Sen. Jim Inhofe

Sen. Jim Inhofe listens to a speech at the Oklahoma GOP convention in Oklahoma City on April 10, 2021.

OKLAHOMA CITY – Concerned about a possibly hostile crowd, State Republican Chairman David McLain warned the audience not to boo or shout before U.S. Sen. Jim Inhofe took the stage at the state GOP convention on Saturday.

Inhofe’s speech defending his vote to certify the results of the 2020 presidential election drew a mixed reaction from the crowd of several hundred people at the Oklahoma City Convention Center, many of whom still dispute the election of President Joe Biden.

“The constitution … demands that the states pass the presidential ballot,” Inhofe said in an address that included slides of the U.S. Constitution and the specific requirements he said mandated that he vote to certify Biden’s win.

Charles DeFuria, a Republican delegate from Luther, stood up and began shouting as Inhofe spoke before officials removed him from the room.

“I didn’t want to hear blah, blah, blah,” DeFuria told The Frontier. “What I wanted from Inhofe and from (Sen. James) Lankford was on Jan. 6 to stand up and say we need to figure out what really happened during the election.”

No evidence of widespread election fraud has been found but former president Donald Trump has continued to claim he was cheated.

Some gave Inhofe a standing ovation after his address but the response was fairly subdued with many people shaking their heads in disagreement.

After his speech, Inhofe said in an interview that his explanation might not have been what the crowd wanted to hear but he felt it was important to explain himself.

“I didn’t get the response I really wanted, I don’t think people understand, it’s a difficult message,” Inhofe told The Frontier. “It is a little bit in the weeds but something I really don’t have a choice.”

U.S. Rep. Markwayne Mullin followed Inhofe’s speech with a plea for Republicans to avoid in-party fighting. Mullin and Oklahoma’s other four members of the House of Representatives voted in January against certifying the election results.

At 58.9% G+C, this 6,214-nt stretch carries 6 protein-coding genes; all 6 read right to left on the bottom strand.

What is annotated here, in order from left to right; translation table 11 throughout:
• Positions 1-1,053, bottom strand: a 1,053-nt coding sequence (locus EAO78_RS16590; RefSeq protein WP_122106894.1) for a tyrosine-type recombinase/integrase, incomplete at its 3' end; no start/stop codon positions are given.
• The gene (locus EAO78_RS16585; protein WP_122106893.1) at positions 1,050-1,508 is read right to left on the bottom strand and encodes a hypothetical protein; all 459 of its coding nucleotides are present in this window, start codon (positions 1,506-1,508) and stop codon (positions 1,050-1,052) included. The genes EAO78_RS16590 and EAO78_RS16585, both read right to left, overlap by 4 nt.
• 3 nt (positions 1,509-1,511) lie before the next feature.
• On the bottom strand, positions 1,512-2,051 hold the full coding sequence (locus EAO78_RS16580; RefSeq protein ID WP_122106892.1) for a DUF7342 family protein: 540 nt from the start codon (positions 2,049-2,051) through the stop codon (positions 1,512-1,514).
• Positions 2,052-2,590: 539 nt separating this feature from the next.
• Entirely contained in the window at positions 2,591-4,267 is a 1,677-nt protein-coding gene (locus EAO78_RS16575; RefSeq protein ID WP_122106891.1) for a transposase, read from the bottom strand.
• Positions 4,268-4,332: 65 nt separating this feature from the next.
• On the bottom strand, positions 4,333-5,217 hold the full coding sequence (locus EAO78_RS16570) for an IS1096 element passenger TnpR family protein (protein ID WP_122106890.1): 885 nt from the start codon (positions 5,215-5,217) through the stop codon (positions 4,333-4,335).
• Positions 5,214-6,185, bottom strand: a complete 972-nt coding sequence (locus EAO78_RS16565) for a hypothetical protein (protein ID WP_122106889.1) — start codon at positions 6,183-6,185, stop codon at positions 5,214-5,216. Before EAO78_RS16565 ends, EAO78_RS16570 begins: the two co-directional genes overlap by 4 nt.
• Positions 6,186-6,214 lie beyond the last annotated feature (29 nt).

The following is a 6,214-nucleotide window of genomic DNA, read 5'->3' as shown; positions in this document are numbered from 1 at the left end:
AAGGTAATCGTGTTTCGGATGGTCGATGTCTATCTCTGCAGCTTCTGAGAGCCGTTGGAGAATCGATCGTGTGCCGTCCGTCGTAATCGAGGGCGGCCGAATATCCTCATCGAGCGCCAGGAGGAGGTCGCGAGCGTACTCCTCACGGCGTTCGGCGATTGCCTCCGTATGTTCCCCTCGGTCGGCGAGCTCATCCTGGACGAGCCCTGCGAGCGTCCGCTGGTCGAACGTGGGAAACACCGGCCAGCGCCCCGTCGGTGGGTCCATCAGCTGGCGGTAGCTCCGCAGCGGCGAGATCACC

“We can’t fight so much among each other that we lose sight of the target that is in front of us, which is the progressive, socialist Democrats that are coming after us,” Mullin said.

Mullin specifically defended Inhofe, saying he showed courage in addressing the crowd.

“That’s a leader,” Mullin said.

James McDowell, a Republican delegate from Duncan, said he agreed with Inhofe’s view that the electoral college is important but he had mixed feelings about his vote on Jan. 6.

“I’m very uneasy about what he did (on Jan. 6), that’s the best way I can put it,” McDowell said. “Sometimes I feel he was right, sometimes I feel he was wrong. I personally believe there were a lot of shenanigans (with the election).”

While Inhofe had originally said he would vote in favor of certifying Biden’s win, Lankford had planned to object and was in the process of making his case on Jan. 6 when a pro-Trump mob entered the U.S. Capitol in an effort to stop the certification.

Hours later, Lankford changed his mind and voted to certify the electoral college results, which Biden had won 306 to 232.

Lankford gave a prayer at the start of Saturday’s convention and then left the convention hall. He received a largely supportive response from the crowd.

Lankford has already drawn at least one primary challenger to his 2022 reelection campaign but Inhofe also used his speech to endorse the junior senator.

“Not only is he the real thing, he is brilliant,” Inhofe said about Lankford. “He has been the number one advocate for conservatives and every moral issue that is out there.”


The Frontier is a nonprofit corporation operated by The Frontier Media Group Inc.

Trending Video

This Week's Circulars

Recommended for you